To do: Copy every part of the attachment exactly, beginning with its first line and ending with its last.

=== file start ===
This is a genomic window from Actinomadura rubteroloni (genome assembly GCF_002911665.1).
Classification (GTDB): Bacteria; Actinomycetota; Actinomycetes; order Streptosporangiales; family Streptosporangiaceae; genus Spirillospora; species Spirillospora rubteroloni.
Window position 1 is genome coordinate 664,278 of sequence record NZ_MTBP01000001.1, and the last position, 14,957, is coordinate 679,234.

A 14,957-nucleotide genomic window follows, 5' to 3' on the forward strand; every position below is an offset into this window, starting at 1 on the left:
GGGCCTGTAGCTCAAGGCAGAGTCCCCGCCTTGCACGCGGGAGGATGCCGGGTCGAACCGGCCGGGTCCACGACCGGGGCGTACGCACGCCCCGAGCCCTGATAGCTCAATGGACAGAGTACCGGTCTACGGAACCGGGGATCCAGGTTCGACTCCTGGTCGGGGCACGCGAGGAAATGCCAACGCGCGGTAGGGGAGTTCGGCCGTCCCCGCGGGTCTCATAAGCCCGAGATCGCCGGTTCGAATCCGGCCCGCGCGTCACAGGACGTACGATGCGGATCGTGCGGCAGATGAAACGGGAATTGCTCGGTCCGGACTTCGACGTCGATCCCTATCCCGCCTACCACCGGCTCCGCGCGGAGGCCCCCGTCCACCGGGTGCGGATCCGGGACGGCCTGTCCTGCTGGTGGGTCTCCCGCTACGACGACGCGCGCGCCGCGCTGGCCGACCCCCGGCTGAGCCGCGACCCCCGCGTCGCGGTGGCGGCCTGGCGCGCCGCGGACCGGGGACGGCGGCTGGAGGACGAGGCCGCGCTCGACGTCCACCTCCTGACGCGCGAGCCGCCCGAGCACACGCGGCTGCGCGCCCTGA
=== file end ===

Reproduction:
This is a genomic window from Actinomadura rubteroloni (genome assembly GCF_002911665.1).
Classification (GTDB): Bacteria; Actinomycetota; Actinomycetes; order Streptosporangiales; family Streptosporangiaceae; genus Spirillospora; species Spirillospora rubteroloni.
Window position 1 is genome coordinate 664,278 of sequence record NZ_MTBP01000001.1, and the last position, 14,957, is coordinate 679,234.

A 14,957-nucleotide genomic window follows, 5' to 3' on the forward strand; every position below is an offset into this window, starting at 1 on the left:
GGGCCTGTAGCTCAAGGCAGAGTCCCCGCCTTGCACGCGGGAGGATGCCGGGTCGAACCGGCCGGGTCCACGACCGGGGCGTACGCACGCCCCGAGCCCTGATAGCTCAATGGACAGAGTACCGGTCTACGGAACCGGGGATCCAGGTTCGACTCCTGGTCGGGGCACGCGAGGAAATGCCAACGCGCGGTAGGGGAGTTCGGCCGTCCCCGCGGGTCTCATAAGCCCGAGATCGCCGGTTCGAATCCGGCCCGCGCGTCACAGGACGTACGATGCGGATCGTGCGGCAGATGAAACGGGAATTGCTCGGTCCGGACTTCGACGTCGATCCCTATCCCGCCTACCACCGGCTCCGCGCGGAGGCCCCCGTCCACCGGGTGCGGATCCGGGACGGCCTGTCCTGCTGGTGGGTCTCCCGCTACGACGACGCGCGCGCCGCGCTGGCCGACCCCCGGCTGAGCCGCGACCCCCGCGTCGCGGTGGCGGCCTGGCGCGCCGCGGACCGGGGACGGCGGCTGGAGGACGAGGCCGCGCTCGACGTCCACCTCCTGACGCGCGAGCCGCCCGAGCACACGCGGCTGCGCGCCCTGA